Sunday, February 20, 2011

Look Mom.... No Cavities

While shopping for linens and boring my children to tears, they managed to find creative things to occupy their time.   Who knew of the fun that was to be had at the 90% off clearance table. I was happy going about my business of comparing thread counts and searching for alternative down filling when I received this photo on my phone.  Now positive that the children were still safe in the store and cavity free, I continued with my shopping while they magnified each other's body parts and suited up for mock battle with barbecue utensils and colanders in aisle three.   I have to admit that I had forgotten how much fun a big magnifying glass can be.   I remember as a child that we would sit on the sidewalk with bits of paper and a magnifying glass trying to make fire from the sun.  We were never actually successful in this endeavor, but I think we may have blinded a few neighborhood children participating in this activity.  I should point out that trying to look at the sun is never a good thing to do.  Attempting it with a giant magnifying glass is even worse.  "Hey, look how big the sun is now...aGhhhhhhhh."   The fun always ended about the time your best friend's retinas were burned to a sizzly crisp.    The simplest things have always made the greatest toys, no matter what generation you are from.  In the 70's, we were surrounded by Schwinn bicycles, EZ Bake Ovens and the complete cast of Star Trek Miniatures and Barbie and Friends.   We had giant Tinker Toys (what I wouldn't give for those now) Lincoln Logs and enough Legos to build a city. Thousands of dollars were spent on toys to entertain us and yet you could find us all piled in the basement sticking flashlights to our skin in hopes of seeing blood and bones shining through.  Some of the best toys of my life were found down in our basement.  We had a wet bar there where we would make up lizard juice and serve it to nervous guests who were secretly hoping it was really only Kool-Aid.   Behind the bar was a cash box full of play money and as we collected revenue from our bug juice bar, we would hide it from the make believe robbers who would arrive on scene as soon as we turned out all the lights.  Many a child was traumatized in the dark of our basement as we attacked the robbers with giant Tinker Toys and dusty erasers. This was life before Atari and it was wonderfully fun.   My children, who were born into the Apple Generation, are usually wired with ear phones, cables, cellular devices and the ability to stream the latest unreleased movies.  One would assume that these items would come in handy while waiting for their mother in the linen store.   But no, a magnifying glass and a set of Barbecue Utensils provides much more fun.  While the other bored children were standing in the corner of Linens and Things playing Angry Bird and sending mass texts to their friends announcing that... "I'm Bored",  my kids were shooting zoom photos of the insides of their mouths and uploading them for the world to see.  Oddly, there seems to be a fair amount of people who enjoy viewing such as proven by the 24 comments that followed these pictures.  Case in point... Just months ago, my daughter was doing a perfect handstand on my coffee table.  Her dismount was textbook until she crash landed on the corner of a chair sending us immediately to the Emergency Room for stitches.  Instead of crying in the back seat of the car, she was shooting play by play photos of the injury and sharing it with her friends.  Before we could arrive at the Emergency Room, she already had flowers and balloons waiting at the house and 14 comments about how cool the wound looked.  If only she would have had a giant magnifying glass and a flashlight.... that would have been icing on the cake!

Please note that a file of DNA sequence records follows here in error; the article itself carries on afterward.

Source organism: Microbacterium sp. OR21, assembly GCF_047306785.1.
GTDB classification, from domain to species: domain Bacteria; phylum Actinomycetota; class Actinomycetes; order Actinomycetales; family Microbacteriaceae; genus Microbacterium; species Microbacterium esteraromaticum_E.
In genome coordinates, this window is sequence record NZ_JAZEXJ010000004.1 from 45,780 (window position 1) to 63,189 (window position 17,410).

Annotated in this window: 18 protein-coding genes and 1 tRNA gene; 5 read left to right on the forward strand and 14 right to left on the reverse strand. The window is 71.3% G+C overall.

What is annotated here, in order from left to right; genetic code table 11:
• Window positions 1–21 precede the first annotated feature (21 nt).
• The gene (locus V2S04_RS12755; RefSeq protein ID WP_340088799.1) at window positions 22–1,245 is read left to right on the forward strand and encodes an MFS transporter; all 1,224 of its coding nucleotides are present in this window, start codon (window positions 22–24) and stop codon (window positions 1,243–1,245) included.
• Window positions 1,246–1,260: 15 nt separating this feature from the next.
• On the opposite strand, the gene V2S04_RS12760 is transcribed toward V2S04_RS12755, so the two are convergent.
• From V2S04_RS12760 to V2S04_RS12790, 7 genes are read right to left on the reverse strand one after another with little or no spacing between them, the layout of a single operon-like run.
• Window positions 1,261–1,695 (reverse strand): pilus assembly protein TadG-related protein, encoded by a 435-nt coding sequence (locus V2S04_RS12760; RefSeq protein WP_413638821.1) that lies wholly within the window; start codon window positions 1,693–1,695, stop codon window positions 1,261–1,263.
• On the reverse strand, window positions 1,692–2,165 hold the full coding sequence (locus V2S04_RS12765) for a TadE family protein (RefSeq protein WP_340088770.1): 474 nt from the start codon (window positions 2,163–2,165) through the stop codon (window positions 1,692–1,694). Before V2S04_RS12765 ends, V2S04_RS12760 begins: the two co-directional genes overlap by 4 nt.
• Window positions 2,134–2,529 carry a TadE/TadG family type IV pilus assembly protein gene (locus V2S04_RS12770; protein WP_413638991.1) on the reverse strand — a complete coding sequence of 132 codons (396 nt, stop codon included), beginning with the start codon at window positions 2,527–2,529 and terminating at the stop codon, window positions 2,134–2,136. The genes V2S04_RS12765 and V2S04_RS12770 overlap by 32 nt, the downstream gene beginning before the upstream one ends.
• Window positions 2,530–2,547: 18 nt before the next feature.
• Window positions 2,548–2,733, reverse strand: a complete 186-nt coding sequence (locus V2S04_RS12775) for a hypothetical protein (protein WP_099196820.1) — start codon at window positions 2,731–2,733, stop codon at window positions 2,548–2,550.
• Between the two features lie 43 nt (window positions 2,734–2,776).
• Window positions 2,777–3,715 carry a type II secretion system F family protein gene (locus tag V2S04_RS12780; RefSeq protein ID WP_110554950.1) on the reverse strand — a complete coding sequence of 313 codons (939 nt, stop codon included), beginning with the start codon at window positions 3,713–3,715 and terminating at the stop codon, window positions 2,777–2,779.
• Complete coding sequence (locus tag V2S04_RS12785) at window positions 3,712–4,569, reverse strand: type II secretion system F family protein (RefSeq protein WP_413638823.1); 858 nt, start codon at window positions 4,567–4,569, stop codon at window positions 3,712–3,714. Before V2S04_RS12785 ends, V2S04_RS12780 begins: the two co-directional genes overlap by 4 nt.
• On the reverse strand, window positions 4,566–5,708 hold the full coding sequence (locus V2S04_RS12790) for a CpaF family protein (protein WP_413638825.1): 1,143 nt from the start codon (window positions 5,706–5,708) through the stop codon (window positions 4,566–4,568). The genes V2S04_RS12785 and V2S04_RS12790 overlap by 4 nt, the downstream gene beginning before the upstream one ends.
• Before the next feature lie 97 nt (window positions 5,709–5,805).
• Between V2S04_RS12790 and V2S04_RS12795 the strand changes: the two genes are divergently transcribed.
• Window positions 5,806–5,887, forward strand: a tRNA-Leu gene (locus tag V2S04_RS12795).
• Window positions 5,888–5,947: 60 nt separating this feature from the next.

Monday, February 7, 2011

Busting Right Through the Language Barrier



A recent opportunity surfaced that allowed me to use the Rosetta Stone
language series for free. Dozens of languages were only a click away
from my attempts at mastery and perhaps I could use them if I ever traveled the world.  While I had already taken two years of
French in High School and could proficiently conjugate verbs and announce to foreign strangers that I wanted to go to the beach in a blue car, I was curious
about other languages. The blue car phrase was about as far as my
French skills would take me. Of course... do you really need to go any
further than the beaches of the French Riviera? I say no.  A few years ago, I did, in fact, take my kids to Paris and was actually able to maneuver throughout the city without speaking any useful French.  The kids had no need for language skills when one could simply point at all the things they needed.... ice cream, a ride to the top of the Eiffel Tower, crepes with Nutella and a hotel outside of the 18th ward.  I did almost board all of us on an outgoing train to nowhere and realized quickly that it could have been helpful to understand the language a bit better.  Rosetta Stone would have been helpful back then.  So now that it was available to me.... what would my new language be???  I selected Italian and hoped that
soon I would know what Andrea Boccelli was singing to me as I floated
lifeless in my hot-tub in the late hours of the night. Since I'm a
read ahead kind of person, I skipped the first few tests and jumped
right over to the Spanish lessons and realized that the images and
learning strategy was the same, no matter the language. The only thing
that was different was the words. The same boy was jumping from a table
and the same group of children were throwing balls. The words to
describe these actions changed from language to language, but these were
definitely the same people. I had friends in foreign languages and it
was comforting. I realized the choice of statements I was practicing was
geared at basic actions of daily living and I quickly learned how to
describe running mothers, jumping children and red cars. A peculiar